And Many More

In 1891, Robert Louis Stevenson received a letter from a Vermont girl named Annie Ide. Her birthday fell on Christmas, she said, and she seldom received birthday presents.

He replied with a document decreeing that “I, Robert Louis Stevenson, … in consideration that Miss Annie H. Ide, … was born, out of all reason, upon Christmas Day, and is therefore out of all justice denied the consolation and profit of a proper birthday; and considering that I, the said Robert Louis Stevenson, have attained an age when we never mention it, and that I have now no further use for a birthday of any description; … HAVE TRANSFERRED, and DO HEREBY TRANSFER, to the said Annie H. Ide, ALL AND WHOLE my rights and privileges in the thirteenth day of November, formerly my birthday, now, hereby, and henceforth, the birthday of the said Annie H. Ide, to have, hold, exercise, and enjoy the same in the customary manner, by the sporting of fine raiment, eating of rich meats, and receipt of gifts, compliments, and copies of verse, according to the manner of our ancestors.”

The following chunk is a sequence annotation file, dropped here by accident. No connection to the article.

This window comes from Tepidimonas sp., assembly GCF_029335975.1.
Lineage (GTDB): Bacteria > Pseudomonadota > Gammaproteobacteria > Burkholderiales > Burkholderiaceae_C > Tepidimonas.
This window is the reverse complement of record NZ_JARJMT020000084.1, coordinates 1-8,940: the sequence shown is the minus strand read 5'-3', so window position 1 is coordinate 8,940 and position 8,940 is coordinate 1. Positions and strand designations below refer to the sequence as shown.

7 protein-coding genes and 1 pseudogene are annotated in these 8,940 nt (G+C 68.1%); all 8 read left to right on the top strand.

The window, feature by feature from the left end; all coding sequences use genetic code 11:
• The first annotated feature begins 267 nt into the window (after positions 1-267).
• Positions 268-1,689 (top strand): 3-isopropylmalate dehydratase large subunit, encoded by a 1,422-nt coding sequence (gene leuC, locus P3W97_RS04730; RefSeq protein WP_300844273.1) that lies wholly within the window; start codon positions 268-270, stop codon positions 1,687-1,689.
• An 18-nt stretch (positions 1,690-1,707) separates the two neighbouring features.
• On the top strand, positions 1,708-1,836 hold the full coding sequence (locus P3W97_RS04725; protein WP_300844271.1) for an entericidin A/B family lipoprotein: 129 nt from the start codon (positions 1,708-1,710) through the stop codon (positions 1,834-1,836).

He charged her to add “Louisa” to her name, “at least in private,” and to use the birthday “with moderation and humanity”—and he directed that if she neglected these conditions the birthday would revert to the president of the United States. She didn’t.

“An Elephant’s Sagacity”

The stories illustrating the sagacity of the elephant are innumerable; but few are more remarkable than the following one recorded by a writer in a Bombay paper upon the authority of an artillery officer, who was a witness of the incident:– The battering train was going to the siege of Seringapatam, when an artilleryman, who was seated on the tumbril of one of the guns, by some accident fell almost directly under the hind wheel. The elephant stationed behind the gun, perceiving the man’s danger, instantly, without any order from its keeper, lifted up the wheel with its trunk, and kept it suspended till the carriage had passed clear of him.

— Henry Williams, A Book of Curious Facts, 1903